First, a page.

Like two embarrassing ships passing in the night, so does Rob's ascendant team pass Elias's severely under-performing outfit. Although this victory is nothing to write home about, considering Los Hermanos' ideal roster would only be 11 points richer (thanks to Robert Meachem) and lose any of this week's other games. Still, he managed to do better than Elias and his powerhouse running back, James Starks. Wait, what?

Dyscalculia Plus Ones (Will, 8-2) 109 def. Parts Unknown Mufflers (Ben, 2-9) 107

With this victory and Sean's loss, the Plus Ones take over sole spot at the top of the league, in part due to aforementioned insane day by Newton (at least the Panthers won, this time). Ben's downfall was surprising Loser League feature back LeGarrette Blount and his mighty one point. It must be really depressing for Ben to come so close in such a big game, but to fall just short. C'est le football d'imagination.

This is a Normal Day at FO HQ

Tom: To be honest, I'm not sure why we haven't discussed one of these Subway commercials yet.

Mike: The premise of this doesn't even make sense. Although, to be fair, they're by no means the worst offenders.

Tom: It was bad enough when it was "just" ridiculously annoying whiny kid voices. Now they're trying to add elementary-school soap opera to the commercial.

Mike: Which doesn't even make sense. This coming from a connoisseur of elementary-school soap opera. On a more serious note (ha!), I remember elementary school, and I never remember any boy giving his lunch to any girl. Girls still had cooties then.

Tom: Lunch, no. I think I do remember the sharing of dessert items being a sign of affection. Or at least the communal bounds of friendship, for sure.

Mike: Yes, sharing being the important part.

Tom: True. And that looks like a footlong sub, not a six-inch one. If you're going to give a sub away, share half your footlong.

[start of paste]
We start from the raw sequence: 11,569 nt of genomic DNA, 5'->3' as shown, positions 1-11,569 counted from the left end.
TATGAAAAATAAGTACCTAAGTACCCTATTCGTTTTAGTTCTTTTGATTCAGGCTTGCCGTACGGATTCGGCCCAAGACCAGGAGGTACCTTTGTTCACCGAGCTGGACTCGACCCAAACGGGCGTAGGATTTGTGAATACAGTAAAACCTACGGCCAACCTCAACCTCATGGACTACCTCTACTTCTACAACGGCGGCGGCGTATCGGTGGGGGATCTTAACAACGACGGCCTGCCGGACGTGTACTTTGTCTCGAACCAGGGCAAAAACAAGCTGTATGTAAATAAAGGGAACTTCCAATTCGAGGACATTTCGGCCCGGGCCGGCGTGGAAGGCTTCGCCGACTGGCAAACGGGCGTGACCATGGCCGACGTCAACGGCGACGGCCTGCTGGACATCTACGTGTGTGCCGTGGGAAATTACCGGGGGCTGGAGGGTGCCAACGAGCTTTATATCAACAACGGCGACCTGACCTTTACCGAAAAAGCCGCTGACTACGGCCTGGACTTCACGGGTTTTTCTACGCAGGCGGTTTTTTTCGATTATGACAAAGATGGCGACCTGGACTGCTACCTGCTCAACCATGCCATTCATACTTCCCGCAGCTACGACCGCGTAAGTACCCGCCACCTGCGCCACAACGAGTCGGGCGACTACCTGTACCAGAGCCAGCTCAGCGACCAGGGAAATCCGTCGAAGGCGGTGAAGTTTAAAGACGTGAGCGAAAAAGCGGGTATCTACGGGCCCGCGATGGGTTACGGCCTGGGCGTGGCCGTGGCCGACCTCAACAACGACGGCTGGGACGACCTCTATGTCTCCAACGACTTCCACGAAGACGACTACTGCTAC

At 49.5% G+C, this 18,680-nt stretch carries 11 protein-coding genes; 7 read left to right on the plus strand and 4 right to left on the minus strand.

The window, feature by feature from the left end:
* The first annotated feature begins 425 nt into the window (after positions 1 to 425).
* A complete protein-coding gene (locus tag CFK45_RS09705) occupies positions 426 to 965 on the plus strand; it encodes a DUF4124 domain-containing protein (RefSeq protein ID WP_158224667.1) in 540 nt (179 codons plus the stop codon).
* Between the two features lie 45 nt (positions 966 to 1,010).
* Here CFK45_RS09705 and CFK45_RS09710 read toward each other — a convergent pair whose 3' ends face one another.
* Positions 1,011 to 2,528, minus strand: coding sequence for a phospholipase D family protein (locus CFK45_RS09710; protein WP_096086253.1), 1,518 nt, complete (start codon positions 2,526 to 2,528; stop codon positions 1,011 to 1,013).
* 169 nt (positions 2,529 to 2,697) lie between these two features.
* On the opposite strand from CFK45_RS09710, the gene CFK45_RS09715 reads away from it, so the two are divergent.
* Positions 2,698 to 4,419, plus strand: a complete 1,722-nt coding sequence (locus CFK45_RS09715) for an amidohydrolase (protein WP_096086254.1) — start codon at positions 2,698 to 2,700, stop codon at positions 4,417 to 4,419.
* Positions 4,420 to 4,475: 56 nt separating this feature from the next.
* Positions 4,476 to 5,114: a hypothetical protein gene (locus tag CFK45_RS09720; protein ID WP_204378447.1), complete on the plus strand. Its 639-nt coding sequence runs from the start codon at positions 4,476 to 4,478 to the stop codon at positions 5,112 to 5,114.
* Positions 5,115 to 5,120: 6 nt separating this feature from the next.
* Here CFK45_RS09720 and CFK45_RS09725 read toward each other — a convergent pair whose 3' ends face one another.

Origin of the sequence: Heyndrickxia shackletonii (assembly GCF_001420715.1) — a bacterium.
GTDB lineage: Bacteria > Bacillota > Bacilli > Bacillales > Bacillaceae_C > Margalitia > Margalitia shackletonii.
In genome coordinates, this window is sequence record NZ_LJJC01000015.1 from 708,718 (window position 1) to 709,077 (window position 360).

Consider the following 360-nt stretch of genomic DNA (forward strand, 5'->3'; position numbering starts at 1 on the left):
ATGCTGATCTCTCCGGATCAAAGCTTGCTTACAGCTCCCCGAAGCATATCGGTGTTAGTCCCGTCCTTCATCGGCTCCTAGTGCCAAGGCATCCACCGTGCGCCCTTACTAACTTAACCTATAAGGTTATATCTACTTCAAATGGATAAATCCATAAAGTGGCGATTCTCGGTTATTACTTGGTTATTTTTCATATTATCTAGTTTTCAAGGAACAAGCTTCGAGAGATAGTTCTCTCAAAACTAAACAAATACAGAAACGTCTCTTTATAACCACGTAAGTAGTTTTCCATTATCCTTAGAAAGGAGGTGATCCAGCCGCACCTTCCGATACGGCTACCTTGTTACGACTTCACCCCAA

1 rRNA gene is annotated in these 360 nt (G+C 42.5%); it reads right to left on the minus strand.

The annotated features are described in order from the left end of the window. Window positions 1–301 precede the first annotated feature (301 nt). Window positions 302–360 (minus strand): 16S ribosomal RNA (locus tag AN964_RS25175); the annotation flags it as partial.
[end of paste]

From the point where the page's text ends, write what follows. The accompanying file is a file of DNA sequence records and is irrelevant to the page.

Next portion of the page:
Mike: Also I'm pretty miffed about the portrayal of women in this. Both female characters are harpies bent on stealing the man's lunch with their feminine wiles, but they sound like children. Which both makes it creepy and gives the impression that we are training girls to be this way.

Tom: Note the plot. The first woman is the evil harpy, and in giving his sub to the other woman, the man's made his protest against her evil ways. In a ridiculously over-the-top Clio Awards presentation, I call this "the Modern Lysistrata."

Mike: See, you're making a key assumption, that the brunette isn't just as bad. You're giving too much impetus to the clearly spineless man.

Tom: Well, we have no evidence one way or the other. We just know that she has his sub. It could have been a gift freely given.

Mike: I don't know ... note the look the second woman gives the first. That is the "there is nothing you can possess that I cannot take away" look: insane fictional female version.

Tom: Well, she is in the next cubicle to him. She may have to listen to him pining after Samantha all day, about how she takes his sub and never does anything for him. And taking Todd's sub and giving Samantha that look is just a way of improving her work life.

Mike: I can't believe you're the one not playing the cynic.

Tom: See, it is sort of cynical. By taking Todd's sub, Sally is doing her best to reject all of this soap opera nonsense that's preventing her from getting her work done.